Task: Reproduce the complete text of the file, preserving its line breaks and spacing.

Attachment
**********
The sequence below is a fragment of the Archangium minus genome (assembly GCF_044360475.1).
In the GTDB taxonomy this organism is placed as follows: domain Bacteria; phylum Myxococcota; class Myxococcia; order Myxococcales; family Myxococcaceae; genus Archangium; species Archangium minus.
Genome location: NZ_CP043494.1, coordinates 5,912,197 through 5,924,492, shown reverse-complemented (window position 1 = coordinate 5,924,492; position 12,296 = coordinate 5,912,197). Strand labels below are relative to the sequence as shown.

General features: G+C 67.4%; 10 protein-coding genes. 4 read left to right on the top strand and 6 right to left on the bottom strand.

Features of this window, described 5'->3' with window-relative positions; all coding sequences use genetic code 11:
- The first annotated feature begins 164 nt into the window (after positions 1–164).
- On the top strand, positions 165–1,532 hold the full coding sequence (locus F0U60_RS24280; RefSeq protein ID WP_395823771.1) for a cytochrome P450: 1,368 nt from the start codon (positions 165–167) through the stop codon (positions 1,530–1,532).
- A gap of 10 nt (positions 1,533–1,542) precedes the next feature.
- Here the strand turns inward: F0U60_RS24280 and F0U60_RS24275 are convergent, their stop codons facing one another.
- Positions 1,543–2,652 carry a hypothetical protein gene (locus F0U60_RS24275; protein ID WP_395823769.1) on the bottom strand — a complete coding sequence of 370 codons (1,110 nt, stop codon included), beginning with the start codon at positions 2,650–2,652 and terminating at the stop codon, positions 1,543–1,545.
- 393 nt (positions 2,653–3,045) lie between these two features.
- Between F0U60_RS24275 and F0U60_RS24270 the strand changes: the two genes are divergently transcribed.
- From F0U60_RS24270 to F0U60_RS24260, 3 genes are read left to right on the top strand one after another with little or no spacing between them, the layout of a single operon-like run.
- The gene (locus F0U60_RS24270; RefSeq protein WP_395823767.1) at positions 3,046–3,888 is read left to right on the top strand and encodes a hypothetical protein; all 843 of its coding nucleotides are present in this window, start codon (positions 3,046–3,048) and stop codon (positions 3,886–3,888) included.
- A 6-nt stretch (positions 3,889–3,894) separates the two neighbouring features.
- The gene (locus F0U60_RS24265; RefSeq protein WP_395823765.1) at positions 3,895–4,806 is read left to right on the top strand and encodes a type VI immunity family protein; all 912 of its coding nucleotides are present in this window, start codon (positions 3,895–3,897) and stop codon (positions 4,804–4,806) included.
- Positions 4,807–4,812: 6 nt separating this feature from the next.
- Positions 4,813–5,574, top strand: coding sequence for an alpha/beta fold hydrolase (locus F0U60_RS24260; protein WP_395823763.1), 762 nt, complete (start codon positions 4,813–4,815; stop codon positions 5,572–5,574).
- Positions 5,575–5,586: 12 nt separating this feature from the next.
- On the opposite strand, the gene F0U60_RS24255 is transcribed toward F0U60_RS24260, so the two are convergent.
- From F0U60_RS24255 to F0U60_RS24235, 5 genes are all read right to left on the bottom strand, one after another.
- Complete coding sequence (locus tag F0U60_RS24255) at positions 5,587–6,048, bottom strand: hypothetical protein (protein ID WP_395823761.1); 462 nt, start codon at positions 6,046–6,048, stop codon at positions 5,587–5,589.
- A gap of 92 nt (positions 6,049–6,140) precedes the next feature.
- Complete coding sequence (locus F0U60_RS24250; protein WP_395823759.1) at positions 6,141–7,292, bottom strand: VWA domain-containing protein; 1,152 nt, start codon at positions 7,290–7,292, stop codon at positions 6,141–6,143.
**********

The sequence below is a fragment of the Archangium minus genome (assembly GCF_044360475.1).
In the GTDB taxonomy this organism is placed as follows: domain Bacteria; phylum Myxococcota; class Myxococcia; order Myxococcales; family Myxococcaceae; genus Archangium; species Archangium minus.
Genome location: NZ_CP043494.1, coordinates 5,912,197 through 5,924,492, shown reverse-complemented (window position 1 = coordinate 5,924,492; position 12,296 = coordinate 5,912,197). Strand labels below are relative to the sequence as shown.

General features: G+C 67.4%; 10 protein-coding genes. 4 read left to right on the top strand and 6 right to left on the bottom strand.

Features of this window, described 5'->3' with window-relative positions; all coding sequences use genetic code 11:
- The first annotated feature begins 164 nt into the window (after positions 1–164).
- On the top strand, positions 165–1,532 hold the full coding sequence (locus F0U60_RS24280; RefSeq protein ID WP_395823771.1) for a cytochrome P450: 1,368 nt from the start codon (positions 165–167) through the stop codon (positions 1,530–1,532).
- A gap of 10 nt (positions 1,533–1,542) precedes the next feature.
- Here the strand turns inward: F0U60_RS24280 and F0U60_RS24275 are convergent, their stop codons facing one another.
- Positions 1,543–2,652 carry a hypothetical protein gene (locus F0U60_RS24275; protein ID WP_395823769.1) on the bottom strand — a complete coding sequence of 370 codons (1,110 nt, stop codon included), beginning with the start codon at positions 2,650–2,652 and terminating at the stop codon, positions 1,543–1,545.
- 393 nt (positions 2,653–3,045) lie between these two features.
- Between F0U60_RS24275 and F0U60_RS24270 the strand changes: the two genes are divergently transcribed.
- From F0U60_RS24270 to F0U60_RS24260, 3 genes are read left to right on the top strand one after another with little or no spacing between them, the layout of a single operon-like run.
- The gene (locus F0U60_RS24270; RefSeq protein WP_395823767.1) at positions 3,046–3,888 is read left to right on the top strand and encodes a hypothetical protein; all 843 of its coding nucleotides are present in this window, start codon (positions 3,046–3,048) and stop codon (positions 3,886–3,888) included.
- A 6-nt stretch (positions 3,889–3,894) separates the two neighbouring features.
- The gene (locus F0U60_RS24265; RefSeq protein WP_395823765.1) at positions 3,895–4,806 is read left to right on the top strand and encodes a type VI immunity family protein; all 912 of its coding nucleotides are present in this window, start codon (positions 3,895–3,897) and stop codon (positions 4,804–4,806) included.
- Positions 4,807–4,812: 6 nt separating this feature from the next.
- Positions 4,813–5,574, top strand: coding sequence for an alpha/beta fold hydrolase (locus F0U60_RS24260; protein WP_395823763.1), 762 nt, complete (start codon positions 4,813–4,815; stop codon positions 5,572–5,574).
- Positions 5,575–5,586: 12 nt separating this feature from the next.
- On the opposite strand, the gene F0U60_RS24255 is transcribed toward F0U60_RS24260, so the two are convergent.
- From F0U60_RS24255 to F0U60_RS24235, 5 genes are all read right to left on the bottom strand, one after another.
- Complete coding sequence (locus tag F0U60_RS24255) at positions 5,587–6,048, bottom strand: hypothetical protein (protein ID WP_395823761.1); 462 nt, start codon at positions 6,046–6,048, stop codon at positions 5,587–5,589.
- A gap of 92 nt (positions 6,049–6,140) precedes the next feature.
- Complete coding sequence (locus F0U60_RS24250; protein WP_395823759.1) at positions 6,141–7,292, bottom strand: VWA domain-containing protein; 1,152 nt, start codon at positions 7,290–7,292, stop codon at positions 6,141–6,143.